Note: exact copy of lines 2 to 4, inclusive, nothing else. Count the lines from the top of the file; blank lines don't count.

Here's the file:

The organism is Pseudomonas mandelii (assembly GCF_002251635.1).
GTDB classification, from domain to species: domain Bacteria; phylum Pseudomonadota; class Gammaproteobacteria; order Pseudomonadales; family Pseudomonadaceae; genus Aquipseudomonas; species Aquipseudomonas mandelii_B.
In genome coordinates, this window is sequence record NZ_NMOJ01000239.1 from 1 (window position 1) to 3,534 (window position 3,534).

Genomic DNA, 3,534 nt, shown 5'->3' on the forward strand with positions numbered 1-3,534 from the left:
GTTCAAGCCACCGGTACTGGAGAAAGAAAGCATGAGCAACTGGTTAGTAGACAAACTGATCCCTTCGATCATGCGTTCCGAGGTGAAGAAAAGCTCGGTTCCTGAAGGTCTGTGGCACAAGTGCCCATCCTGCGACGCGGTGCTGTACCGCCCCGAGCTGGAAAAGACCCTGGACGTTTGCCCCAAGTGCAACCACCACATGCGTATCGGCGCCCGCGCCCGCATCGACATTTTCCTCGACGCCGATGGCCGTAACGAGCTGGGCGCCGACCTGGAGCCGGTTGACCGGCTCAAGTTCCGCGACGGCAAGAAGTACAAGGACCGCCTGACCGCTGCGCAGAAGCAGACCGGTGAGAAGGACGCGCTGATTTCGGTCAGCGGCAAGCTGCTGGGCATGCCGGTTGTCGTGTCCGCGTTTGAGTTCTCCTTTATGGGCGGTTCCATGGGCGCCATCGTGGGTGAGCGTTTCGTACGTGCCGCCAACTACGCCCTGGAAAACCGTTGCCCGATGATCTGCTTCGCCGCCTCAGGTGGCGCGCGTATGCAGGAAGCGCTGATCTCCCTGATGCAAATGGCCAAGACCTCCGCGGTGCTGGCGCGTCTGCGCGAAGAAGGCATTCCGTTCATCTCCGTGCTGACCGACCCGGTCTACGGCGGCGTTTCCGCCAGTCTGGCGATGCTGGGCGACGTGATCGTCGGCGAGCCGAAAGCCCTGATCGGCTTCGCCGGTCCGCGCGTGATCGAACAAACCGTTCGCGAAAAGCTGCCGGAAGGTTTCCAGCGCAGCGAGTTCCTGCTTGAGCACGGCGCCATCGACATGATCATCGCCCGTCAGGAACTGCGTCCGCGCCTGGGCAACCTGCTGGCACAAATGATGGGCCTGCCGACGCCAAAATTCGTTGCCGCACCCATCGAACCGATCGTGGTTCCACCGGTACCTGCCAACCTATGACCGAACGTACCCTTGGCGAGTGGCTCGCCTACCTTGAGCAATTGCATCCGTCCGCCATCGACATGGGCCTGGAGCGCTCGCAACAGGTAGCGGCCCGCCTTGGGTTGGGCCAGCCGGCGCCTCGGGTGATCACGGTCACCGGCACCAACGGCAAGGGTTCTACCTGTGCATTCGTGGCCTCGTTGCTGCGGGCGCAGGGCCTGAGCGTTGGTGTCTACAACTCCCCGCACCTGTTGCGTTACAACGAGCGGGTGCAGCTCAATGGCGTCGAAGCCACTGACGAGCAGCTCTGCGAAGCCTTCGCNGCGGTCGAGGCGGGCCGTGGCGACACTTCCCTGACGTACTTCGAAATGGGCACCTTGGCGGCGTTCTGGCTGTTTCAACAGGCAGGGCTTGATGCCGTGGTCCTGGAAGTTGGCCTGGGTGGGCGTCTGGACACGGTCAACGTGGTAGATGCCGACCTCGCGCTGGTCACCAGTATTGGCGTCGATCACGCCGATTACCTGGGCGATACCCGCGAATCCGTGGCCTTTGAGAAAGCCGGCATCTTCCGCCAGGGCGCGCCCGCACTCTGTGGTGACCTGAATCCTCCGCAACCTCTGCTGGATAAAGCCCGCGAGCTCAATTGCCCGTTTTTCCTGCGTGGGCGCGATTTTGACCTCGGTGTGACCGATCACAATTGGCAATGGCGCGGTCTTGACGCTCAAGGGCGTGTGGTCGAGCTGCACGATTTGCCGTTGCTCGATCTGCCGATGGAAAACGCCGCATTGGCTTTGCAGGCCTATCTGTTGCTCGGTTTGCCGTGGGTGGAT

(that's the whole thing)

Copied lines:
GTDB classification, from domain to species: domain Bacteria; phylum Pseudomonadota; class Gammaproteobacteria; order Pseudomonadales; family Pseudomonadaceae; genus Aquipseudomonas; species Aquipseudomonas mandelii_B.
In genome coordinates, this window is sequence record NZ_NMOJ01000239.1 from 1 (window position 1) to 3,534 (window position 3,534).

Genomic DNA, 3,534 nt, shown 5'->3' on the forward strand with positions numbered 1-3,534 from the left: